Alan Bueno has begun a project translating FreeBSD, NetBSD and OpenBSD man pages into Brazilian Portuguese.
Translated MAN Pages:
2) Ivan Voras has done some virtualised benchmarking of
on the three currently most prominent virtualisation platforms:
The results are mostly better then I thought they will be. Especially suprising was FreeBSD’s more than decent performance which actually lead the others in one benchmark…”
… The results show that a wholly-virtualized FreeBSD machine under ESXi was consistently almost as fast as the para-virtualized Xen Linux.
Well, after there was not too much love for my last theme I tried to do something more masscompatible this time trying to take all the critics in consideration that I earned so far:
- less colorful, stick with the original pfSense-colors (grey/red)
- don’t waste too much space for the header/footer
- kind of corporate look
- static menu, that doesn’t scroll away (I guess that at least was
- something everybody liked about the hackathon theme)
- more lightweight on graphics
- So here is what I came up with so far. This is still in the making so (like always) your feedback is appreciated and might influence the final result.
Dru Lavigne has an update on the BSDA Exam
The BSD Associate Exam is now over a year old! Here are some interesting
atats so far:
- 12 Events in all of 2008; 14 events in just the first half of 2009
- Over 1000 people have registered for a BSDCG ID (needed to register for an exam)
- The exam has been held in US, Brazil, Canada, Germany, Japan, France, Denmark, Ukraine, Netherlands, Argentina, and the UK
- So far, 66 people have passed the BSDA exam and received their certificates
- Read further
Ken Smith has announced the availability of the second release candidate for FreeBSD 7.2:
The second of the two planed release candidates for the 7.2-RELEASE cycle is now available. We believe, with the exception of the new bce(4) driver not working with lagg(4), all the major issues that have come up from the testing have been addressed. We will work with the vendor to get that issue addressed post-release.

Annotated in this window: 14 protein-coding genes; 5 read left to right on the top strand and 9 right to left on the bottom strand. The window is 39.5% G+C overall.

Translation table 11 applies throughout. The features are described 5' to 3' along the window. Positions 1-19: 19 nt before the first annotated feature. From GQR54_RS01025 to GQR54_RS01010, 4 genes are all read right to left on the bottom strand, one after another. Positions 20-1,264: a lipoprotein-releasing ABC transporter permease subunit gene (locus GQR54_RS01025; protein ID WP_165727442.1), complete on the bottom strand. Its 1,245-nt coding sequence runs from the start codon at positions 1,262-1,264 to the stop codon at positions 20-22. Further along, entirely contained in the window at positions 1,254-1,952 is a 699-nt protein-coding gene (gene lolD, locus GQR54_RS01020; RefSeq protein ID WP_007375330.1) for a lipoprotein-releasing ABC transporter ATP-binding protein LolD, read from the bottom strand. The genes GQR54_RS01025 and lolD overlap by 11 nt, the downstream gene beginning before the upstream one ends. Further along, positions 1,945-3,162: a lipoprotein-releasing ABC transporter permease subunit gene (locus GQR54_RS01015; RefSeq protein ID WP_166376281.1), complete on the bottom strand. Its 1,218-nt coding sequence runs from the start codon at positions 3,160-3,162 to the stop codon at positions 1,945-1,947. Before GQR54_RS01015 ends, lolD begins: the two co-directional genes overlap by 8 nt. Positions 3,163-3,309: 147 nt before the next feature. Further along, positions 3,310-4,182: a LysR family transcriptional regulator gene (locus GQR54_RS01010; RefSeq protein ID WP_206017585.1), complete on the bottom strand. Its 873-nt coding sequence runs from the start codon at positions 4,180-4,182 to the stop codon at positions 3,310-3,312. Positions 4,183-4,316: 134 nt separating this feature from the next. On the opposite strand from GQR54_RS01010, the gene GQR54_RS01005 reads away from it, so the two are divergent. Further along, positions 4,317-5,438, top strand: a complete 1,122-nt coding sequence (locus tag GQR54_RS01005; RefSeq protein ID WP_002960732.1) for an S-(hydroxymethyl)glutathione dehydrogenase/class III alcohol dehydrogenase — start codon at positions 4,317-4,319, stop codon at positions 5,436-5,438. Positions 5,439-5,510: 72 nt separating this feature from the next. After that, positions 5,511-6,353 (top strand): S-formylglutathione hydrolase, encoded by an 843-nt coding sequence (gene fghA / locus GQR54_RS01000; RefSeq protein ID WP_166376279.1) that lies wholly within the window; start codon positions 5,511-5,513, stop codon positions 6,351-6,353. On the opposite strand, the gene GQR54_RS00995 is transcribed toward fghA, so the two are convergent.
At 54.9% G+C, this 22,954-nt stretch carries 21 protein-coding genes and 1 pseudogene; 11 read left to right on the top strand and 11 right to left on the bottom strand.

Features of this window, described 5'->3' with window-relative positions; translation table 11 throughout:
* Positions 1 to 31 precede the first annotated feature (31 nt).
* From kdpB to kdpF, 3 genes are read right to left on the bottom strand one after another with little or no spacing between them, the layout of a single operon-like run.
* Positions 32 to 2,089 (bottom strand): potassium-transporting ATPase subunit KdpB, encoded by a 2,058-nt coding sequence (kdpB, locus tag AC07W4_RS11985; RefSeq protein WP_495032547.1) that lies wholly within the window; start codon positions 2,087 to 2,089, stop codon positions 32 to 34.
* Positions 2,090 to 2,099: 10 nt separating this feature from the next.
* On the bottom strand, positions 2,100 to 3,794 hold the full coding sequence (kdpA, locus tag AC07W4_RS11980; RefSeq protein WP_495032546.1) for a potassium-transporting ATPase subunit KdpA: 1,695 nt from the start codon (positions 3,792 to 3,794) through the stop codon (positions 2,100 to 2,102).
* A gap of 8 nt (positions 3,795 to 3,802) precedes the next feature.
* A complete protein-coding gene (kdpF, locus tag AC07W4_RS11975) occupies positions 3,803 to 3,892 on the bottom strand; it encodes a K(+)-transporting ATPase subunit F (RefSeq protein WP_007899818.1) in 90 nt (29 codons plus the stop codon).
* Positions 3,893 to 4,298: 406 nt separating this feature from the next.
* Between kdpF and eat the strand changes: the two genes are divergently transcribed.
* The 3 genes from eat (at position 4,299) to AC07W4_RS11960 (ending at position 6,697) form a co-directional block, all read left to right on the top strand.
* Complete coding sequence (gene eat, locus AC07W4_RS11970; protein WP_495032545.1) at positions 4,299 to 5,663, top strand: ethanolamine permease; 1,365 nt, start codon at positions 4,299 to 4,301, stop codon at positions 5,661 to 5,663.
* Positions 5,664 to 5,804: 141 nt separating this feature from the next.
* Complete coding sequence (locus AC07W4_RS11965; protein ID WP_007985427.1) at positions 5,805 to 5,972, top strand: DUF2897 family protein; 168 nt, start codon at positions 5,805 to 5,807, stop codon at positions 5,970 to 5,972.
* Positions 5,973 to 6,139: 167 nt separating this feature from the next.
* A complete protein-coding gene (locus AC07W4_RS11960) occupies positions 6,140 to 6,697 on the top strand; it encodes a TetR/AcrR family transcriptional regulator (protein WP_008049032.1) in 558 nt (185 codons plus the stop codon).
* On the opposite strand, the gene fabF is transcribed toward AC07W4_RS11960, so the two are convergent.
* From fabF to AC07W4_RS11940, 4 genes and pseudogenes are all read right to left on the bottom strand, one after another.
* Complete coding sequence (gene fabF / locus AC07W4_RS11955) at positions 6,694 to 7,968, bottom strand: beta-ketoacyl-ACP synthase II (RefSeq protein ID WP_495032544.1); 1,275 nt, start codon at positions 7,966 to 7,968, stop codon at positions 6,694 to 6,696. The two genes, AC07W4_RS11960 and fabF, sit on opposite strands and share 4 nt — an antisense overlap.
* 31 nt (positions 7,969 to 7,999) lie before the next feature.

At this point we know of no problems big enough to impact the dates for the rest of the release cycle which is here:
There is one known issue with 7.2-RC2. We switched from KDE3 to KDE4 and during my tests done before uploading the images, a problem with package dependencies for KDE4 was discovered. The kdemultimedia4 package has audio/lame as a runtime dependency but that package cannot be pre-built due to licensing issues. So the install of kdemultimedia4 fails if you choose to install kde4. The ports folks have been notified and will make the necessary adjustments before the final release.
Read the complete release announcement for further details.
The well-know bench marking website Phoronix has carried out a benchmark run between Kubuntu 9.04 and PC-BSD 7.1 (20/04/2009)
Earlier this month PC-BSD 7.1 was released, which is based upon the FreeBSD 7.1 stable release, but of course with the extra packages and changes that make PC-BSD an easier to use BSD-based desktop operating system. PC-BSD 7.1 ships with X.Org 7.4 and KDE 4.2.2 installed along with many other packages when using the x86 or x64 DVD installations. Though with the Phoronix Test Suite now having enhanced support for PC-BSD, we decided to see how well PC-BSD 7.1 performs against Kubuntu 9.04.